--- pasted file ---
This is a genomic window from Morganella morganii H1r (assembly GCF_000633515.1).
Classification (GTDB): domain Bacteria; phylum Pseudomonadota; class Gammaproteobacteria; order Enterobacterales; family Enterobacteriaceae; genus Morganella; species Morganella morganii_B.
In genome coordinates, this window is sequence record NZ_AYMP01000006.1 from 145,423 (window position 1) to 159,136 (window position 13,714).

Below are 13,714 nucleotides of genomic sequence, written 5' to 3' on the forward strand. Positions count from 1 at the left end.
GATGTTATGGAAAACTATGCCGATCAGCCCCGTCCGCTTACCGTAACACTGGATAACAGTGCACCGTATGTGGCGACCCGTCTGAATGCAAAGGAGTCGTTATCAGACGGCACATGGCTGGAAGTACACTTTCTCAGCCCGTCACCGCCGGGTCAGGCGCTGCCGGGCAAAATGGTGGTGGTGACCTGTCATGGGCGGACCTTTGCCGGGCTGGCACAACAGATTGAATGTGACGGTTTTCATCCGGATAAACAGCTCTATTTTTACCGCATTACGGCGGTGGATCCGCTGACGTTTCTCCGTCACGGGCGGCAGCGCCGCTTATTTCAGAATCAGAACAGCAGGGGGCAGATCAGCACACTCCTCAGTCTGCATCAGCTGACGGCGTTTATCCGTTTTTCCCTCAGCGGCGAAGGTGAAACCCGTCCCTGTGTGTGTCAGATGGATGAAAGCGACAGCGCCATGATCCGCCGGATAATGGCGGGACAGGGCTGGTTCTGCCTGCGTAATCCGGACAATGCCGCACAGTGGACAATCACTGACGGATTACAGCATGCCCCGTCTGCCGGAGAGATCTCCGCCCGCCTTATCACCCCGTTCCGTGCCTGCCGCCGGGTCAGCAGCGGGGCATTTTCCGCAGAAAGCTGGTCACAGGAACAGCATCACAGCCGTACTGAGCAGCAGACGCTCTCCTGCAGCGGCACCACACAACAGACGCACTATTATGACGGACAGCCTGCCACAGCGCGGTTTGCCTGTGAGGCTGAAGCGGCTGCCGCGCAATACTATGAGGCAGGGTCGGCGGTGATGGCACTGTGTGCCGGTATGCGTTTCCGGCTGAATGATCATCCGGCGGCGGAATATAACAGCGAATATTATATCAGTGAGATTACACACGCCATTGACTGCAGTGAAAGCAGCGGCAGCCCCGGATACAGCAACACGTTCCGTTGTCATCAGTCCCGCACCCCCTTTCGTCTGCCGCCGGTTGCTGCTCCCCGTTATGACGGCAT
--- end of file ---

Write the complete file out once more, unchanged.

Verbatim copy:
This is a genomic window from Morganella morganii H1r (assembly GCF_000633515.1).
Classification (GTDB): domain Bacteria; phylum Pseudomonadota; class Gammaproteobacteria; order Enterobacterales; family Enterobacteriaceae; genus Morganella; species Morganella morganii_B.
In genome coordinates, this window is sequence record NZ_AYMP01000006.1 from 145,423 (window position 1) to 159,136 (window position 13,714).

Below are 13,714 nucleotides of genomic sequence, written 5' to 3' on the forward strand. Positions count from 1 at the left end.
GATGTTATGGAAAACTATGCCGATCAGCCCCGTCCGCTTACCGTAACACTGGATAACAGTGCACCGTATGTGGCGACCCGTCTGAATGCAAAGGAGTCGTTATCAGACGGCACATGGCTGGAAGTACACTTTCTCAGCCCGTCACCGCCGGGTCAGGCGCTGCCGGGCAAAATGGTGGTGGTGACCTGTCATGGGCGGACCTTTGCCGGGCTGGCACAACAGATTGAATGTGACGGTTTTCATCCGGATAAACAGCTCTATTTTTACCGCATTACGGCGGTGGATCCGCTGACGTTTCTCCGTCACGGGCGGCAGCGCCGCTTATTTCAGAATCAGAACAGCAGGGGGCAGATCAGCACACTCCTCAGTCTGCATCAGCTGACGGCGTTTATCCGTTTTTCCCTCAGCGGCGAAGGTGAAACCCGTCCCTGTGTGTGTCAGATGGATGAAAGCGACAGCGCCATGATCCGCCGGATAATGGCGGGACAGGGCTGGTTCTGCCTGCGTAATCCGGACAATGCCGCACAGTGGACAATCACTGACGGATTACAGCATGCCCCGTCTGCCGGAGAGATCTCCGCCCGCCTTATCACCCCGTTCCGTGCCTGCCGCCGGGTCAGCAGCGGGGCATTTTCCGCAGAAAGCTGGTCACAGGAACAGCATCACAGCCGTACTGAGCAGCAGACGCTCTCCTGCAGCGGCACCACACAACAGACGCACTATTATGACGGACAGCCTGCCACAGCGCGGTTTGCCTGTGAGGCTGAAGCGGCTGCCGCGCAATACTATGAGGCAGGGTCGGCGGTGATGGCACTGTGTGCCGGTATGCGTTTCCGGCTGAATGATCATCCGGCGGCGGAATATAACAGCGAATATTATATCAGTGAGATTACACACGCCATTGACTGCAGTGAAAGCAGCGGCAGCCCCGGATACAGCAACACGTTCCGTTGTCATCAGTCCCGCACCCCCTTTCGTCTGCCGCCGGTTGCTGCTCCCCGTTATGACGGCAT